216 supporters
Update posted 1 month ago

Petition to David Krenz

Abstinence Only Education Does Not Work!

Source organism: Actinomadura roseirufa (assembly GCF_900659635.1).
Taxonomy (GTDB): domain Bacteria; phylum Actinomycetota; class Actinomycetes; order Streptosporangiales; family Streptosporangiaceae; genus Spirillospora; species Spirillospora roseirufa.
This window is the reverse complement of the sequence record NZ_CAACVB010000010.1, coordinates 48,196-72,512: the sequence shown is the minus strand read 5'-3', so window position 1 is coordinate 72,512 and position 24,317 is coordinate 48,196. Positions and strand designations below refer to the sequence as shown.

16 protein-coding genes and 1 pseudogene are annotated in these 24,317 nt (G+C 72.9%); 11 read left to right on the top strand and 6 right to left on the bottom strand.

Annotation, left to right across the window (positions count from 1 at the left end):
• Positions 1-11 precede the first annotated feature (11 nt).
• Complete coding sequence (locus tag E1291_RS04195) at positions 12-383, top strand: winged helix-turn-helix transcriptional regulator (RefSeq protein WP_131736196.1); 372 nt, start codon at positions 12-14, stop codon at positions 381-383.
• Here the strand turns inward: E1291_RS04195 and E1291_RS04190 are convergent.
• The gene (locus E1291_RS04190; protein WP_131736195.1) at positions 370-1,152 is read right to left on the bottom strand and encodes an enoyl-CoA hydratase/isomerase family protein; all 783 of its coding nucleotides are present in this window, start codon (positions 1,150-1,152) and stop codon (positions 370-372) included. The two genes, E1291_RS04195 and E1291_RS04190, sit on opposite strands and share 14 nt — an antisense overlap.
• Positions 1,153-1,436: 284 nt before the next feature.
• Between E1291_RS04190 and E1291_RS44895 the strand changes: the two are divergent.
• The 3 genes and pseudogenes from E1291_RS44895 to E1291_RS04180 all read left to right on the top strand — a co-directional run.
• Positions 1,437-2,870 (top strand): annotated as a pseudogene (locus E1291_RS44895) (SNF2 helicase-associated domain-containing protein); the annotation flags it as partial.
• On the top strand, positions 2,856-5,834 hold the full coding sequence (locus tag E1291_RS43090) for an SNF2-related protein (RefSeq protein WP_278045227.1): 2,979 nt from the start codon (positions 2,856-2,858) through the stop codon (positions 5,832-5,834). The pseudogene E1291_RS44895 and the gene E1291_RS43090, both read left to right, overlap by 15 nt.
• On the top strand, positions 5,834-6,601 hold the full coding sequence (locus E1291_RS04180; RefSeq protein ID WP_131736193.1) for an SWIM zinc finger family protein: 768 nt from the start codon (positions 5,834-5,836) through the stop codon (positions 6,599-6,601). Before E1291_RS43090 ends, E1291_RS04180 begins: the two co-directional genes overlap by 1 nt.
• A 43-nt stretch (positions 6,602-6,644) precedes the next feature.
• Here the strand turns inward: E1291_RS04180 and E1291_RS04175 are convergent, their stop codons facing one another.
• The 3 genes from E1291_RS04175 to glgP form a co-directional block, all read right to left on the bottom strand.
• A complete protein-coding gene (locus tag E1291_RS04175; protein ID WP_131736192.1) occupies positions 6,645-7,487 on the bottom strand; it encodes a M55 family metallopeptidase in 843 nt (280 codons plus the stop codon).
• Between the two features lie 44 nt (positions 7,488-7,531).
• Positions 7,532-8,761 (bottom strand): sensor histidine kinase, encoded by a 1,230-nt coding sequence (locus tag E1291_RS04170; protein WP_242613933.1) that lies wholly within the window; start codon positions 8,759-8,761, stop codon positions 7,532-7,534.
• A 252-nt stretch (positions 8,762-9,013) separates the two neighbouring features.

Austin Public Schools has an abstinence only curriculum, teaching students only that they shouldn't have sex until marriage. Research shows that abstinence only education is ineffective at best. According to Debra Hauser (Advocates for Youth, n.d.), abstinence only education has very little effect on students' sexual relationships, either right away or in terms of lifetime decisions. In fact, Debra Hauser also states,  "There was little impact of the curriculum on youth's attitudes, sexual intentions, and behaviors after one year." Specifically, the percentage of students who endorsed three of four refusal skills declined significantly in the year following the curriculum. The percentage of students who endorsed reasons to postpone sex also declined significantly. Significant increases in sexual intentions and behaviors occurred." (Advocates for Youth, 2004).  Obviously, Austin MN Public Schools is not the only school district who chooses this policy. But it is a great place to start in changing this! Beh and Diamond (2006) stated that the nation is struggling with this as a political issue. We need to stop playing politics with our nation's youth, and give them the education they deserve in order to make better and more informed decisions with their bodies and relationships. Abstinence only education also puts at risk youth most in danger of contracting disease and becoming pregnant (Beh and Diamond, 2006). According to the National Health Education Standards and Minnesota Benchmarks (2007), students should be able to understand how to protect themselves from disease and health risks. Students should be able to use the knowledge they gain in health classes to make good decisions about their health. This would be impossible for our students if they don't learn the basics to protected sex. In summary, abstinence only education does not have any real life effects on our children's decisions on whether or not to have sex. It also leaves them with no knowledge of how to protect themselves from STDs, STIs, and pregnancy. Our children deserve better!  References: Beh, Hazel Glenn and Diamond, Milton, The Failure of Abstinence-Only Education: Minors Have the Right to Honest Talk about Sex (2006). Columbia Journal of Gender and Law, Vol. 15, No. 1, 2006. Available at SSRN: Hauser, D. (2004). Five Years of Abstinence-Only-Until-Marriage Education: Assessing the Impact. Retrieved November 02, 2016, from National Health Education Standards and Minnesota Benchmarks Minnesota Department of Education Health and Physical Education Quality Teaching Network 2007 DRAFT 2007 National Health Education Standards. (2007). Retrieved from Minnesota Department of Education Quality Teaching Network For Health and Physical Education.